Sociologist Patrick Habecker, who led the study, found that more than one-third of both urban and rural residents could get marijuana through someone they know. "The study also found that 18 percent of Nebraskans surveyed in the Nebraska Annual Social Indicators Survey reported access to prescription pills, including opioids. Nine percent reported access to methamphetamine and 5 percent said they knew at least one person from whom they could obtain heroin," Deann Gayman reports for the university's press shop.
Habecker said the study only examined social access, so the actual accessibility of illegal drugs in Nebraska is probably much higher. It didn't account for other sources such as internet delivery.
While social access was about the same for both rural and urban residents, other factors did make a difference in people's ability to access marijuana: older people and regular churchgoers were less likely to know a marijuana source. Regular church attendance also reduced the odds of knowing a prescription-pill source in rural areas. And lesser-educated people were more likely to know a prescription-pill source, Gayman reports.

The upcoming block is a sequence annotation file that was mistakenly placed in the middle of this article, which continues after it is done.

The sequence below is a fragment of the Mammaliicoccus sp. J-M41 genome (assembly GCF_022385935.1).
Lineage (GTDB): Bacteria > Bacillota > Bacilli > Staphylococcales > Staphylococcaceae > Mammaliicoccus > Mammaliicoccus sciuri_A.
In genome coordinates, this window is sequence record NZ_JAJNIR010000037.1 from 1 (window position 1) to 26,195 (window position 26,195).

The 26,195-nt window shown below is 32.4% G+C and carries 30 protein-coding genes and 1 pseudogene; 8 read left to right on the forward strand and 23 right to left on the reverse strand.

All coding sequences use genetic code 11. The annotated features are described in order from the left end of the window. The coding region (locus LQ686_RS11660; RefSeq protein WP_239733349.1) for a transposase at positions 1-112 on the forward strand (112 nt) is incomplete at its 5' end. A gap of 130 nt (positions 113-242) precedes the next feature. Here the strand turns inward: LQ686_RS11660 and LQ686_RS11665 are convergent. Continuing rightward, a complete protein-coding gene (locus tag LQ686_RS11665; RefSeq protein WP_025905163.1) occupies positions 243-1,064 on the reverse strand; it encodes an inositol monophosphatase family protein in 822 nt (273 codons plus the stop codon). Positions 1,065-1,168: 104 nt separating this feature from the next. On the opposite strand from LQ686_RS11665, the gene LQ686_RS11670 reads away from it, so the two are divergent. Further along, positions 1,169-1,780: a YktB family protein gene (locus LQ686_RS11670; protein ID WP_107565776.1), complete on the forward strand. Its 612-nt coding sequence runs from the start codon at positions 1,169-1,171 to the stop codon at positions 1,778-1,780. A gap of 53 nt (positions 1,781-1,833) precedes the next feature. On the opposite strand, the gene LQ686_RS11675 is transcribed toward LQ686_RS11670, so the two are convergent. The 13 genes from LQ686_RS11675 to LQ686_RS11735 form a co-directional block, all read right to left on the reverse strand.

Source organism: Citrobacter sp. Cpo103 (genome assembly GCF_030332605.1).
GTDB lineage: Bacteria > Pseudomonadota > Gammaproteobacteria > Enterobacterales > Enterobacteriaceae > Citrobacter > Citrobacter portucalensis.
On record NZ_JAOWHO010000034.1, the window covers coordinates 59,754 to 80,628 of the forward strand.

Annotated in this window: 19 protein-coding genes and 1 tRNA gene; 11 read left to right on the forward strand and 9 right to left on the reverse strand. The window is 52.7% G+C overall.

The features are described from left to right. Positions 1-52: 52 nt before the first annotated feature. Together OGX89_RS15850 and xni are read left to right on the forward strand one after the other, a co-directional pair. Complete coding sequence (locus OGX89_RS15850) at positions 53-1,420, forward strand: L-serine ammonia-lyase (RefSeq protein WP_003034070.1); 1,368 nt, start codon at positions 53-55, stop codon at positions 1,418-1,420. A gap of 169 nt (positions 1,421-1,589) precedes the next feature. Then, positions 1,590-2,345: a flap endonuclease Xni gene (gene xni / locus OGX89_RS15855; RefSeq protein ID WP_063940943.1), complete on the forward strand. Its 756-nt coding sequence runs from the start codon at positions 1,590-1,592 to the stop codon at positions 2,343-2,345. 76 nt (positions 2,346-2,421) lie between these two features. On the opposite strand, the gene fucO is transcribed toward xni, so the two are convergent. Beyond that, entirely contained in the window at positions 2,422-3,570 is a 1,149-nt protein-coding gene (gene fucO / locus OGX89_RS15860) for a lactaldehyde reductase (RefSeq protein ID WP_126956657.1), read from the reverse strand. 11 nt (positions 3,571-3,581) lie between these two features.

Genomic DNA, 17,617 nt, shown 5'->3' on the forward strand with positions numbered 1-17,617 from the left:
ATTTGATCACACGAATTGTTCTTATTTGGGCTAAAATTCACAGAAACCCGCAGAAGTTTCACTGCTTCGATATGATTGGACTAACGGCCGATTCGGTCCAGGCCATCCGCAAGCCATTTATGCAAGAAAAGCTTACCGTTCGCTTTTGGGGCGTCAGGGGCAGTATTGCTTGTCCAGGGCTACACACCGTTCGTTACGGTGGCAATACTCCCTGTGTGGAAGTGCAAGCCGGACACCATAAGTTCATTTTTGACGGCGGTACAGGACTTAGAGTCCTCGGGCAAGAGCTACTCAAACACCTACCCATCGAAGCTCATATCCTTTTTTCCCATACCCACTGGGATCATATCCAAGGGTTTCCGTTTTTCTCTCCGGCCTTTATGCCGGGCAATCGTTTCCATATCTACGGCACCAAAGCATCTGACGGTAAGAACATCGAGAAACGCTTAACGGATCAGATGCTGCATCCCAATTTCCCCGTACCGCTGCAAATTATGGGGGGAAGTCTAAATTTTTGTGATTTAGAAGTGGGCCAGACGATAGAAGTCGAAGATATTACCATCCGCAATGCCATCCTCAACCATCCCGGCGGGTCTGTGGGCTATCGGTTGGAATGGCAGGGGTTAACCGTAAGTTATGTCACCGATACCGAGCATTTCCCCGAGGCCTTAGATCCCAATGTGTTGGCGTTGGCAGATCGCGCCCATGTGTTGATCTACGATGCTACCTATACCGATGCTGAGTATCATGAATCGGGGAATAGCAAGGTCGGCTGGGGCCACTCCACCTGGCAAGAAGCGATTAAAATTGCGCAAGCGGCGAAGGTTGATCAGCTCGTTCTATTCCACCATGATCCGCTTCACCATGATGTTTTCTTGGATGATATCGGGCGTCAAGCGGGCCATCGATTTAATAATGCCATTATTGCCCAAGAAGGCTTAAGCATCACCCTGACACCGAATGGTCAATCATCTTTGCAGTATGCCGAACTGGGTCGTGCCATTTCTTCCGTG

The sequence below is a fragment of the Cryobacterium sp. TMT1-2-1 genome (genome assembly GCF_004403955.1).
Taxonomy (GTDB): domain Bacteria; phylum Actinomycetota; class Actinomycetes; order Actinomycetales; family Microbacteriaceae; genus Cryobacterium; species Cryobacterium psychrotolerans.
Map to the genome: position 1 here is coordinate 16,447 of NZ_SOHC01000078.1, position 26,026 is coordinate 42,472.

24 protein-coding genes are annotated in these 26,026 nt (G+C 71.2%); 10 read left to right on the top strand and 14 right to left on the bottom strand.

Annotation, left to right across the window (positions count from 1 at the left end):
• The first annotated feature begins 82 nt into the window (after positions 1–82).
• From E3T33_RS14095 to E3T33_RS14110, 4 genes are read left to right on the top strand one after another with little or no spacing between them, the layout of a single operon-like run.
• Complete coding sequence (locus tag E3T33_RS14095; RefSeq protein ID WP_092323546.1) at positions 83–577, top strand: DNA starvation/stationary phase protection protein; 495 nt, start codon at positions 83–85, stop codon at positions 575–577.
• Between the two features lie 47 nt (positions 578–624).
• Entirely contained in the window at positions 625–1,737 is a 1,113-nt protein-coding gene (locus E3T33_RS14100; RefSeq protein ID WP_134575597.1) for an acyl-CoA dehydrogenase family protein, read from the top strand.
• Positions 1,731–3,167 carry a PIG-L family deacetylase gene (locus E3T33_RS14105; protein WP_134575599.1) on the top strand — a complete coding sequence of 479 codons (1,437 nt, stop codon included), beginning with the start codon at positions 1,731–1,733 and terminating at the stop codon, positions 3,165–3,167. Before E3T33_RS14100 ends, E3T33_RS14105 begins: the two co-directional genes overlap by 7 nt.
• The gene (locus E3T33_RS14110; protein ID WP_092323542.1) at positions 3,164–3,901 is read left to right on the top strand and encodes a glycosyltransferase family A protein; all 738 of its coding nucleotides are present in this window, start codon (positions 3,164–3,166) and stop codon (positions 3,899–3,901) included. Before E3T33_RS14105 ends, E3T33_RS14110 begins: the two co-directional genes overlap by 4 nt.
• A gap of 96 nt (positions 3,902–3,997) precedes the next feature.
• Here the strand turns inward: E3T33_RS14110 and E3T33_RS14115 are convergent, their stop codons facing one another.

Habecker and colleauges have been tracking rural drug-use trends and say this study could help authorities understand more about how to fight it. "There has not been a lot of focus on rural substance use in general," Habecker told Gayman. "It’s largely been city-focused, and it’s clear that should probably change."